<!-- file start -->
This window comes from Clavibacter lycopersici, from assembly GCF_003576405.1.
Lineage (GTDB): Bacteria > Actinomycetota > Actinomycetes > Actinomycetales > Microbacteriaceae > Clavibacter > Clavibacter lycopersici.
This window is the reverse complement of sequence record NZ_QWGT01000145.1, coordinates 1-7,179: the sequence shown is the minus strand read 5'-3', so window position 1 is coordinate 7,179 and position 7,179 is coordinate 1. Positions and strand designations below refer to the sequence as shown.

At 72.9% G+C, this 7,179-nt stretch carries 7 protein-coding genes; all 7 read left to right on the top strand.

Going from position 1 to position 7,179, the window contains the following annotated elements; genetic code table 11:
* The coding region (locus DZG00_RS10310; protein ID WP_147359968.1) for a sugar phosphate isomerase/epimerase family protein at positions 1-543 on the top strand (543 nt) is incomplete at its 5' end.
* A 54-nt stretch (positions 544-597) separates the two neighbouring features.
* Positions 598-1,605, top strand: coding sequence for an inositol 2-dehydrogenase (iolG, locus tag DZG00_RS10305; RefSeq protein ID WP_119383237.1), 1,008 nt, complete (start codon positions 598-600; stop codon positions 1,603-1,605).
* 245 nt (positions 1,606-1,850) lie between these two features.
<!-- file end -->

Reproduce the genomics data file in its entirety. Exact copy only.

This window comes from Clavibacter lycopersici, from assembly GCF_003576405.1.
Lineage (GTDB): Bacteria > Actinomycetota > Actinomycetes > Actinomycetales > Microbacteriaceae > Clavibacter > Clavibacter lycopersici.
This window is the reverse complement of sequence record NZ_QWGT01000145.1, coordinates 1-7,179: the sequence shown is the minus strand read 5'-3', so window position 1 is coordinate 7,179 and position 7,179 is coordinate 1. Positions and strand designations below refer to the sequence as shown.

At 72.9% G+C, this 7,179-nt stretch carries 7 protein-coding genes; all 7 read left to right on the top strand.

Going from position 1 to position 7,179, the window contains the following annotated elements; genetic code table 11:
* The coding region (locus DZG00_RS10310; protein ID WP_147359968.1) for a sugar phosphate isomerase/epimerase family protein at positions 1-543 on the top strand (543 nt) is incomplete at its 5' end.
* A 54-nt stretch (positions 544-597) separates the two neighbouring features.
* Positions 598-1,605, top strand: coding sequence for an inositol 2-dehydrogenase (iolG, locus tag DZG00_RS10305; RefSeq protein ID WP_119383237.1), 1,008 nt, complete (start codon positions 598-600; stop codon positions 1,603-1,605).
* 245 nt (positions 1,606-1,850) lie between these two features.